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Re: Sauropod Necks

At 06:03 AM 7/16/00 -0400, Larry Febo wrote:
After staring at the apatosaurus mount...it was a few years back) at the
"new" Museum of natural history display,,,,,(not the rearing Barosaurus in
the main hall), it seemed to make sense that the tail was elevated
completely off the ground, in light of what I`ve heard about the neck being
supported by ligaments that stretched from the neck to the tail over the
back, acting as "suspension" cables. From the length of that neck sticking
out at s slight angle above the horozontal (about 15 degrees???), it seemed
improbable,at the time, that it would be able to rear up onto it`s hind

Well, yes. _Apatosaurus_ is a rather "fat" diplodocid, and is much more front-heavy than is typical in that family. It is really quite atypical as a diplodocid. It clearly is adapted to a different lifestyle than all of its close kin.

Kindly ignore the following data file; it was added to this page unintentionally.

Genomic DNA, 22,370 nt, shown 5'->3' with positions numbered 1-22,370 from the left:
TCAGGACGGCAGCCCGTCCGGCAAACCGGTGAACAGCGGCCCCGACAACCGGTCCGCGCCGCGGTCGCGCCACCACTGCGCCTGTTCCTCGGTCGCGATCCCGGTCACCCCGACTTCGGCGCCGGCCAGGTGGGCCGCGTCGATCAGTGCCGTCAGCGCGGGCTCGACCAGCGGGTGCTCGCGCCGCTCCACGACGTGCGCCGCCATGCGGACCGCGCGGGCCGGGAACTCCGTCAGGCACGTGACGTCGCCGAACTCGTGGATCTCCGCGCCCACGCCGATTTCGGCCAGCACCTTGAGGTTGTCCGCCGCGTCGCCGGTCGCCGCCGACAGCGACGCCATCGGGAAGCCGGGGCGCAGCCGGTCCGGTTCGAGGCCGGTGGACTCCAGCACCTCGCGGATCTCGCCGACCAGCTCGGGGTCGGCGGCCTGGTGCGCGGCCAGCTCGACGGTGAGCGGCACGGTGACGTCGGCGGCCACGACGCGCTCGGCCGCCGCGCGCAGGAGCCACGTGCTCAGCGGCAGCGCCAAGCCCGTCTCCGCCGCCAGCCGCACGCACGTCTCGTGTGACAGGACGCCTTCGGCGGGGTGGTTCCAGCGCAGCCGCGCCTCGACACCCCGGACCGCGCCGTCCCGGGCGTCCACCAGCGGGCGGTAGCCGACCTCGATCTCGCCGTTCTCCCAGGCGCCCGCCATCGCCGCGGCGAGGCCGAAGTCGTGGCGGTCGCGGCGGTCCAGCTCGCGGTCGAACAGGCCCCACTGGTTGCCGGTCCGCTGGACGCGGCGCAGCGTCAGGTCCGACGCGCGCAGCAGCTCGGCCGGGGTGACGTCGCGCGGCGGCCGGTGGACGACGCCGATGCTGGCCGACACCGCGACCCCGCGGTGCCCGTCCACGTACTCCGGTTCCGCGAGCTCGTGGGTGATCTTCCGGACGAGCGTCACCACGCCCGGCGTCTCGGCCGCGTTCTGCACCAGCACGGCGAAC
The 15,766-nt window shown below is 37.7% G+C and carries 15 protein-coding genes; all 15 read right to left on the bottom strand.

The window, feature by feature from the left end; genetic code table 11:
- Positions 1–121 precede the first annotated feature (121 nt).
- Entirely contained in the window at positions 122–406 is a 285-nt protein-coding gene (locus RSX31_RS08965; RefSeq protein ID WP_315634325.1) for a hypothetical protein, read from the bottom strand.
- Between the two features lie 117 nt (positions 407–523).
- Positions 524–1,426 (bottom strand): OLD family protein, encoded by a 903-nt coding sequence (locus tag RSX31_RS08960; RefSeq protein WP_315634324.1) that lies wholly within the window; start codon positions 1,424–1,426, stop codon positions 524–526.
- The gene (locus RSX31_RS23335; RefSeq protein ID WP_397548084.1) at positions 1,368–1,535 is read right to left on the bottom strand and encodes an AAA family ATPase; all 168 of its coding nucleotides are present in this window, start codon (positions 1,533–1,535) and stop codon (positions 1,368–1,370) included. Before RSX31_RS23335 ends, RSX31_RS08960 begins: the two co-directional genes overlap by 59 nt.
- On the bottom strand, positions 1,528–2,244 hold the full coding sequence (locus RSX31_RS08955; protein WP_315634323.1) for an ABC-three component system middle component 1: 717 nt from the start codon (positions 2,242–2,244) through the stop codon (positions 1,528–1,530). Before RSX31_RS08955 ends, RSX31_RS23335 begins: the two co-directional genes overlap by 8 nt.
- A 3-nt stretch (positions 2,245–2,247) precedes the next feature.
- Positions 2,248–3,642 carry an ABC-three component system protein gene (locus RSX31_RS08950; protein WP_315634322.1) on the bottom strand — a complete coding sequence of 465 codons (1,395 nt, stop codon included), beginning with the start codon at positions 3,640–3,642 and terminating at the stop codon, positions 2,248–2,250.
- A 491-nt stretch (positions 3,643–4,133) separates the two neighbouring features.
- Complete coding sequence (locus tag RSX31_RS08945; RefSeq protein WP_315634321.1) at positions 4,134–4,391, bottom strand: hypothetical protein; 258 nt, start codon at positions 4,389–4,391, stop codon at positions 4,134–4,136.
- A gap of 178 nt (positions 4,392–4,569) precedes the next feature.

Anyway,...I also wanted to mention that there might be a possible connection
between the many "missing heads" of diplodocus fossils, and the fact that
they might have been bitted clean off by large predators as an easy method
of dispatch.

There is really no mystery. The heads are so much smaller than the rest of the bones that they get washed away more easily. Sauropod feet are also quite rare, as are the ends of the tail. All of these are the small bones.

May the peace of God be with you.         sarima@ix.netcom.com